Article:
Charles Hirsch (bookseller)

Charles Hirsch was a French bookseller in Victorian London who sold French literature and ran a clandestine trade in expensive pornography. He was involved in the writing of Teleny, or The Reverse of the Medal, an early work of homosexual pornography, and described Oscar Wilde's involvement in its compilation.

Hirsch's bookshop Librairie Parisienne was at Coventry Street, London.[1][2][3] He also published in Paris and translated pornographic works from French to English and vice versa.[4][5] He published a translation of Teleny into French in 1934.[6]

Hirsch and WildeEdit

Hirsch knew Oscar Wilde, and claimed to have sold him various works of erotica, including The Sins of the Cities of the Plain in 1890.[2][7][8][9][10]

Hirsch describes how Wilde brought the manuscript of Teleny to his bookshop in 1890 instructing that it be held until a friend, who would be carrying Wilde's card, came to retrieve it. "A few days later one of the young gentlemen I had seen with [Wilde] came to collect the package. He kept it for a while and then brought it back saying in turn: 'Would you kindly give this to one of our friends who will come to fetch it in the same person's name'". Hirsch recounts three further repetitions of this "identical ceremony" before the package made its way back to Wilde. Hirsch defied the strict instructions not to open the package while it was in his care, and claims that it was written in several different hands, which lends further support to his supposition that it was authored in "round robin" style by a small group of Wilde's intimate associates.[11][12][13]


  1. ^ Chris White, "Nineteenth-century writings on homosexuality: a sourcebook", CRC Press, 2002, ISBN 0-203-00240-7, p.285
  2. ^ a b Matt Cook, "London and the culture of homosexuality, 1885–1914", Cambridge studies in nineteenth-century literature and culture, Cambridge University Press, 2003 ISBN 0-521-82207-6, p.28
  3. ^ Joseph Bristow, "Remapping the Sites of Modern Gay History: Legal Reform, Medico‐Legal Thought, Homosexual Scandal, Erotic Geography", Journal of British Studies 46 (January 2007) 116–142. doi:10.1086/508401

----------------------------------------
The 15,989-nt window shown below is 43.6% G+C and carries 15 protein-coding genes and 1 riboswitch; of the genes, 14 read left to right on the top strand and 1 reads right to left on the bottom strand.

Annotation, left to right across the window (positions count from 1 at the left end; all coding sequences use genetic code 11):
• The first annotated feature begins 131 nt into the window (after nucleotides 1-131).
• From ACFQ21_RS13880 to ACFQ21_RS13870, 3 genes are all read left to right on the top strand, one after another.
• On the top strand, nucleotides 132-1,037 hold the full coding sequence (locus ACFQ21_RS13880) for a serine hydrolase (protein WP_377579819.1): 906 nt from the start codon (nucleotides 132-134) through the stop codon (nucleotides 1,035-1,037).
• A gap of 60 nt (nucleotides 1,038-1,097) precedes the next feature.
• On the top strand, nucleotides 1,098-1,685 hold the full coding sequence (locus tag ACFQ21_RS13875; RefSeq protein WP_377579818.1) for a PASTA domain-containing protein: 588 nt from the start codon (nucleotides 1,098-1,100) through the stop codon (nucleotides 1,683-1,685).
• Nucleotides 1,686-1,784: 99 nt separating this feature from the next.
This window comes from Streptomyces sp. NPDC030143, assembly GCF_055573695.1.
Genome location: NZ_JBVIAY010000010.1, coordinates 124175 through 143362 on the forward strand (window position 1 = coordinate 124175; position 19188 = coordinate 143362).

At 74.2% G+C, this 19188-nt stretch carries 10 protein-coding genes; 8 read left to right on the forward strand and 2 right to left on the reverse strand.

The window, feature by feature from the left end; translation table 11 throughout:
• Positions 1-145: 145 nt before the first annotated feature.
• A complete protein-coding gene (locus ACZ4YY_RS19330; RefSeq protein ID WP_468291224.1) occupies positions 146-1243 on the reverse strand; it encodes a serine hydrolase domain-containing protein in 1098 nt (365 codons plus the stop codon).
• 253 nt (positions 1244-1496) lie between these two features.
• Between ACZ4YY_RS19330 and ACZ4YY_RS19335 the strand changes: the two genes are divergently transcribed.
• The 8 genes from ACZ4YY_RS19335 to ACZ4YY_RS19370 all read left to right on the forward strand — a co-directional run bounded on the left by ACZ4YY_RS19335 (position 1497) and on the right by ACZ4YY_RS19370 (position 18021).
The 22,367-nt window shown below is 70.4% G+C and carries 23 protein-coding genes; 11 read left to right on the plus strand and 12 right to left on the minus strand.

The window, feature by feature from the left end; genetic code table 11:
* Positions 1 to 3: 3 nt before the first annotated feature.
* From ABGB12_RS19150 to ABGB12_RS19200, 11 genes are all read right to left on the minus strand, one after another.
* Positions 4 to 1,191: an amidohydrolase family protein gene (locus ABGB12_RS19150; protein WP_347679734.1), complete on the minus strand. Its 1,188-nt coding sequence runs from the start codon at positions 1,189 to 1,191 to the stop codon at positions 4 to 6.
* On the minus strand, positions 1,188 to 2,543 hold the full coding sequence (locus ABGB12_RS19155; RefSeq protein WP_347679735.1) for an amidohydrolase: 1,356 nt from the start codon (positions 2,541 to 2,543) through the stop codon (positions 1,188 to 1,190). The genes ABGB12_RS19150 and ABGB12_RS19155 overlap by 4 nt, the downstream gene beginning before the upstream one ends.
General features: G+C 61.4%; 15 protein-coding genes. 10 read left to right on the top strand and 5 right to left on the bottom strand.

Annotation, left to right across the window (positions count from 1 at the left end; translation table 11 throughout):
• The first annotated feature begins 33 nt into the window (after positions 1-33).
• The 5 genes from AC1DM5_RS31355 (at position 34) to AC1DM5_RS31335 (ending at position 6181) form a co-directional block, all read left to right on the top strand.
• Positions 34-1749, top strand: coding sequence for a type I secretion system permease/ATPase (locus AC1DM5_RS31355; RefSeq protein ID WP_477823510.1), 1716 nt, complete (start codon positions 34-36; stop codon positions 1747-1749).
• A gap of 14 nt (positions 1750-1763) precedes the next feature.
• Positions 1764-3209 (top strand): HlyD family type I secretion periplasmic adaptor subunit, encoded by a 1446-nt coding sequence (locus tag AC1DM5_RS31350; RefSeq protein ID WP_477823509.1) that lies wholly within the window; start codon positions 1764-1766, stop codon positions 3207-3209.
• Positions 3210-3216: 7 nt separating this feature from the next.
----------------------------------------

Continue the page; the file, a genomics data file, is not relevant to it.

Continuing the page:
4. ^ Michael Camille, Adrian Rifkin, "Other objects of desire: collectors and collecting queerly", Art History Special Issue, Wiley-Blackwell, 2001, ISBN 0-631-23361-X, p.87
  5. ^ Olive Classe, "Encyclopedia of literary translation into English, Volume 1",Taylor & Francis, 2000, ISBN 1-884964-36-2, p.419
  6. ^ Edouard Roditi, "Oscar Wilde", New Directions Publishing, 1986, ISBN 0-8112-0995-4, p.166
  7. ^ Harford Montgomery Hyde, "The trials of Oscar Wilde", Courier Dover Publications, 1973, ISBN 0-486-20216-X, p.87
  8. ^ Pamela K. Gilbert, "Imagined Londons", SUNY Press, 2002, ISBN 0-7914-5501-7, p.66
  9. ^ Harford Montgomery Hyde, "The love that dared not speak its name: a candid history of homosexuality in Britain", Little, Brown, 1970, p.141
  10. ^ Matt Cook, "A New City of Friends': London and Homosexuality in the 1890s", History Workshop Journal 56 (2003) 33–58. doi:10.1093/hwj/56.1.33
  11. ^ Nelson, James. Publisher to the Decadents: Leonard Smithers in the Careers of Beardsley, Wilde, Dowson. Philadelphia: Pennsylvania State University Press, 2000
  12. ^ Robert Gray and Christopher Keep, "An Uninterrupted Current: Homoeroticism and collaborative authorship in Teleny", in Marjorie Stone, Judith Thompson (edd) "Literary Couplings: Writing Couples, Collaborators, and the Construction of Authorship", University of Wisconsin Press, 2007, ISBN 0-299-21764-7, p.193
  13. ^ Edouard Roditi, "Oscar Wilde", New Directions Publishing, 1986, ISBN 0-8112-0995-4, p.168